Center Mathew Barzal of the Seattle Thunderbirds of the Western Hockey League will end up being one of the top picks at the 2015 NHL Draft despite missing a large portion of his season because of a freak injury.
Barzal sustained a broken kneecap during an off-ice incident in early November.
"I was horsing around in the dressing room," Barzal said. "We were just having fun; he's one of my best buddies that did it. We were wrestling and I tripped in the dressing room. The worst thing was it was after a 17-hour bus ride to Saskatchewan. We get there ready for a good road trip and first practice in some tiny arena. It was not fun."
Barzal returned Jan. 23; the 28 games he missed didn't hurt him in the opinions of NHL scouts.
"The thing that was impressive is that it took him only about a period and a half just to get his game back and start to dig deep to play," NHL Central Scouting's David Gregory said. "That's the kind of player he is for me. He's someone that hangs on to the puck, lets things develop and dictate with pace and make defenders really back up and give him space. Once you start doing that with him, he'll either take an opportunity to get the puck on net with his own shooting ability or he does a really good job dishing to the open man."
Barzal had seven goals and 18 points through Seattle's first 16 games before the injury, then scored five goals and had 34 assists in 28 games after returning. His 57 points were second on the Thunderbirds despite missing more than a third of their games. Barzal had four goals and eight points in six games during the WHL playoffs.
Despite the injury Barzal improved from his rookie season in 2013-14 to this season, raising his point-per-game average from 0.92 in 2013-14 (54 points in 59 games) to 1.30 in 2014-15.
"My playmaking and skating are strengths," Barzal, 18, said. "I've always been a good passer since I was young. My skating is something I've always been good at. But when you get to the next level you have to be faster and you've got to make those plays at a faster speed. I'm looking forward to the challenge."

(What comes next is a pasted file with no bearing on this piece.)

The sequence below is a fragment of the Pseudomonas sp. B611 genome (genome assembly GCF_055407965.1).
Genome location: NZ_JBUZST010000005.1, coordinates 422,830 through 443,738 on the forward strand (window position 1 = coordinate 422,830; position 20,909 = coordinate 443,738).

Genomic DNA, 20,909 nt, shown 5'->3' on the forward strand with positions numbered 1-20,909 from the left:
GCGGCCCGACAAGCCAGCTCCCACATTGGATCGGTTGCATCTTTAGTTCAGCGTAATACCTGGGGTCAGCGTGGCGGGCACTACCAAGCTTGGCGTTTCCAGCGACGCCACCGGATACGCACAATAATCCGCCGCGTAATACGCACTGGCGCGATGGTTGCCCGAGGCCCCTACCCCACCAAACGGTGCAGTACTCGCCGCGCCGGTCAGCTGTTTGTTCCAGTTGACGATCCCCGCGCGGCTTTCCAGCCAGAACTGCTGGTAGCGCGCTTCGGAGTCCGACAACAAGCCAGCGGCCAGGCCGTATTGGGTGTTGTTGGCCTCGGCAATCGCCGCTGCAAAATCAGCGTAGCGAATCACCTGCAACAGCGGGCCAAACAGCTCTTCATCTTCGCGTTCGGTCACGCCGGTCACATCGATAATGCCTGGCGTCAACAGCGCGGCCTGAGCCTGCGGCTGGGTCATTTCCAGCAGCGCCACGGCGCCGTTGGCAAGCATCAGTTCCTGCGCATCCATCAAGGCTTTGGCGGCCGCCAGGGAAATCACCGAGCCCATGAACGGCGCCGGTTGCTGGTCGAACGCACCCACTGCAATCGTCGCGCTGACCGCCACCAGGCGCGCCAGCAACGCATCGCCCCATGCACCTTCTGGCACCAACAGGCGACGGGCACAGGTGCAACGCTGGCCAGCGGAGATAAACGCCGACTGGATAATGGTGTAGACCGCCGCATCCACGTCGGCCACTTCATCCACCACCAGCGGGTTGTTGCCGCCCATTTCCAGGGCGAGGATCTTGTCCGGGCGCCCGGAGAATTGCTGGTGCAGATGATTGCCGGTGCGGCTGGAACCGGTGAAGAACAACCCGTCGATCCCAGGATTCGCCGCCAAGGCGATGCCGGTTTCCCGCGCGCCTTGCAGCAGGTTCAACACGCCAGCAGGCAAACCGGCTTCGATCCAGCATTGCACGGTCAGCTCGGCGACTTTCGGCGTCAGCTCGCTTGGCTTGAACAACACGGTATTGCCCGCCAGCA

NHL Central Scouting has Barzal at No. 11 in its final ranking of North American skaters.
"We have him right on the bubble of our top 10 at Central Scouting, which the North American skaters list does not include goalies or Europeans," Gregory said. "He, certainly, for me is a top-15 guy. But he also is a dynamic enough player, certainly with the way he makes players around him better, is going to really have an opportunity. A right-handed centerman who can set plays up is a unique commodity that a lot of teams are going to say, 'This is a guy we've got to have.' It wouldn't surprise me if he went in the top 10 at all."
Barzal said his parents are more nervous about the draft than he is; he's more hopeful and flattered.
"That's been my goal all my life, is to be a top-10 guy," Barzal said. "To be regarded in that group of highly skilled players, obviously this draft is one of the best in years. But to be talked about in that discussion is an honor."
At 5-foot-11, 175 pounds, Barzal isn't as big as highly ranked draft-eligible centers Jack Eichel, Dylan Strome and Pavel Zacha, but his skills and intelligence help him stand out.
"I think he's a kid, if you saw him at the combine, he has an opportunity to get a lot stronger," Gregory said. "I think there's more development there. So this is the big thing come draft day, that you start to look at guys that are very similar to you and who has most upside, and I think his ceiling is really high. I think that's going to be something that's going to make teams really discuss a lot of things when comparing him to someone else. He's got such a good hockey IQ too that those things translate well to the next level, and that's what teams are trying to predict, obviously. I think he's going to get a lot of attention for sure."
Barzal grew up in Coquitlam, British Columbia. Although he was a Vancouver Canucks fan, he finds inspirations for his game elsewhere.
"I was a big fan of [Ryan] Nugent-Hopkins growing up," Barzal said. "He played at the same minor hockey association, so I watched him quite a bit growing up. I was a big [Jarome] Iginla fan when I was young and [he was] playing in Calgary. I just loved the way he played."
Barzal's playmaking ability has won over scouts, but he knows he needs to round out his game; he scored 26 goals in 103 games in two seasons with Seattle.
"I know I need to shoot more," Barzal said. "That's one thing I need to work on, putting pucks on net, scoring goals. I know going into next season I'll be looking at the net a lot more."
What he's done already has Barzal firmly in the discussion of the top forwards in a draft class many consider to be the most talented since 2003. Whether he ends up going in the top 10, he's eager to know where his NHL future will take him.
"I know a lot of the guys [in this draft class] and I've played against them since I was young and they've always been studs, so it's cool to have everything wrapped up," Barzal said. "I guess draft day is going to be an exciting day."